Citrus by Asobi Seksu, A Japanese-fronted Indie Rock Band from Brooklyn

Brooklyn-based Asobi Seksu (“Sex for play” in English) comes across as a Quentin Tarantino wet dream at first glance. The first thing you’ll notice is the hyperstylized and club-chic packaging of the band, as trendy as a handbill for an underground party in Shibuya. Next, you’ll notice photogenic focal point, Yuki Chikudate, who gazes from her pictures with a cool sex appeal and a generous dollop of irony. You might be forgiven for assuming this is another cooler-than-thou New York club band, heavy on the style, and light on the substance. You might expect some post-ironic Shibuya-kei club music. You might expect some J-Pop sleekness.

What you get is none of the above.

Me, I wasn’t sure what to expect when I hit play, and the 17-second whirr of electronic noise that opens the disc “Everything Is On” offered little in the way of hints. The first full-length track, “Strawberries” kicks in, and its allure becomes obvious right away; an ambitious cross between My Bloody Valentine and Cocteau Twins, with a little jangle pop thrown into a lo-fi mix. Yuki’s vocals, which are mostly indecipherable and switch from English to Japanese and back throughout the disc, shimmer in the echoed tradition of the Cocteau Twins.

Guitarist James Hanna builds up a reverbed, overdubbed, swirling wall-of-sound that will keep any shoegaze fan happy. “New Year” is a noisy frolic; “Thursday” opts for a grandiose sound and wispy, sighing vocal. “Strings” opens on a spare note, with emphasis on bass and drums and a woozy, windswept sounding guitar, and very filtered gossamer vocals that build into little mini-crescendos, and a tremendous psychedelic feedback-drenched final climax accompanied by tribal drumming and a shimmering mix of echoed and layered raga-rock guitar and circular keyboards.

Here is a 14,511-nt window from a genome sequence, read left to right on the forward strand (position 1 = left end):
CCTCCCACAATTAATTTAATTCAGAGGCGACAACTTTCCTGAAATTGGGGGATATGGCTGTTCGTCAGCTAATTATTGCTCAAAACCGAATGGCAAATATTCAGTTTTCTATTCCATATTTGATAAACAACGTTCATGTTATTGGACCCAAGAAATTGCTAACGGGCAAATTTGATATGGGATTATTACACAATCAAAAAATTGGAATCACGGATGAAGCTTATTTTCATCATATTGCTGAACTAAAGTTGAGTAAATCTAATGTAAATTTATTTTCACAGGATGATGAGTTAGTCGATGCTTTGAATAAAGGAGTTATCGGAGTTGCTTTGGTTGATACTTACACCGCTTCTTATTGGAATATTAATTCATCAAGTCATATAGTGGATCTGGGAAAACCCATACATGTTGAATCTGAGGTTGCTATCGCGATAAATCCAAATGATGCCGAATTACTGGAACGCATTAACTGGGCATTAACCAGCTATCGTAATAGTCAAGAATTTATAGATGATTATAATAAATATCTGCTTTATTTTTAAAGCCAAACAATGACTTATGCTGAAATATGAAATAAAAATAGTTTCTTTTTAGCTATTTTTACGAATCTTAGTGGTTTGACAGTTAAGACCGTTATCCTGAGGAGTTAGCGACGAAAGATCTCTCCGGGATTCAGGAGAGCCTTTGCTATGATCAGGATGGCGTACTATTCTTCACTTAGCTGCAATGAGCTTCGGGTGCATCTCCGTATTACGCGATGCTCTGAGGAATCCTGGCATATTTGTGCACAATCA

Which comes as a great relief midway through the disc. Like their shoegaze cousins, Asobi Seksu delivers plenty of texture, and little in the way of emotional or sonic catharsis. Which is ultimately what starts nagging as “Pink Cloud Tracing Paper” (featuring a solid but undistinguished lead vocal from Hanna) shimmies by. A certain saminess begins to settle in; Yuki’s vocals begin to sound predictable on “Red Sea”; the layers of white noise never seem to break new ground, and the best moments of the music is fragmentary; the dense cacophonic drone that closes the track (which clocks in at 7:45) does do great things to the central nervous system, but the road that leads there is bland. “Goodbye” hangs on a winning surf-inspired twangy guitar, and Yuki is miked closer; the chorus comes closest to a catchy hook as the album gets. “Lions and Tigers” has single written all over it and comes the closest to setting itself apart from the murk, but even there, the surprises aren’t really anything new.

“Nefi + Girly” rides a giant riffing guitar intro, and benefits from its bizarre tempo shifts, and uptempo forward momentum. “Exotic Animal Paradise” is a slow dreamy one, with nice harmonizing between Yuki and Hanna.Featuring off-kilter toy piano and lush, soft production, it almost recalls Julee Cruise’s somnambulent work of the 90’s. The closer, “Mizu Asobi” kicks up the tempo considerably and offers up Yuki’s most playful chorus.

Which gets me to my second realization. This is “Asobi” without the “Seksu”. It’s “play” without the “sex”. There’s nothing very seductive here, nothing smouldering, nothing slinky club-sexy as one might expect. Hanna’s layered textures are admirable, meaty, dense. Yuki waxes girly, silly, dreamy, mock-earnest, but never seductive. Bassist Haji and drummer Mitch Spivak, who replace the original rhythm section on this sophomore album, do their jobs well; the bass is taut and propulsive, the drums crash and bash and do everything except keep strict time. The songs bend and morph. There are not-so-subtle hints of irony. It’s all for fun, just play here. Long neglected shoegaze fans, who have starved since the mid-90’s, and aging champions of My Bloody Valentine, Ride, and Moose can take heart in a well-executed 2006 shoegaze album.

But those fooled by the cover and names, who came in looking for a sleeker, sexier Pizzicato Five are going to be disappointed.

And everyone else may have a hard time recalling much beyond “Strawberries” and the drone of “Red Sea”

The verdict: Good shoegaze, a little samey. But no sex…

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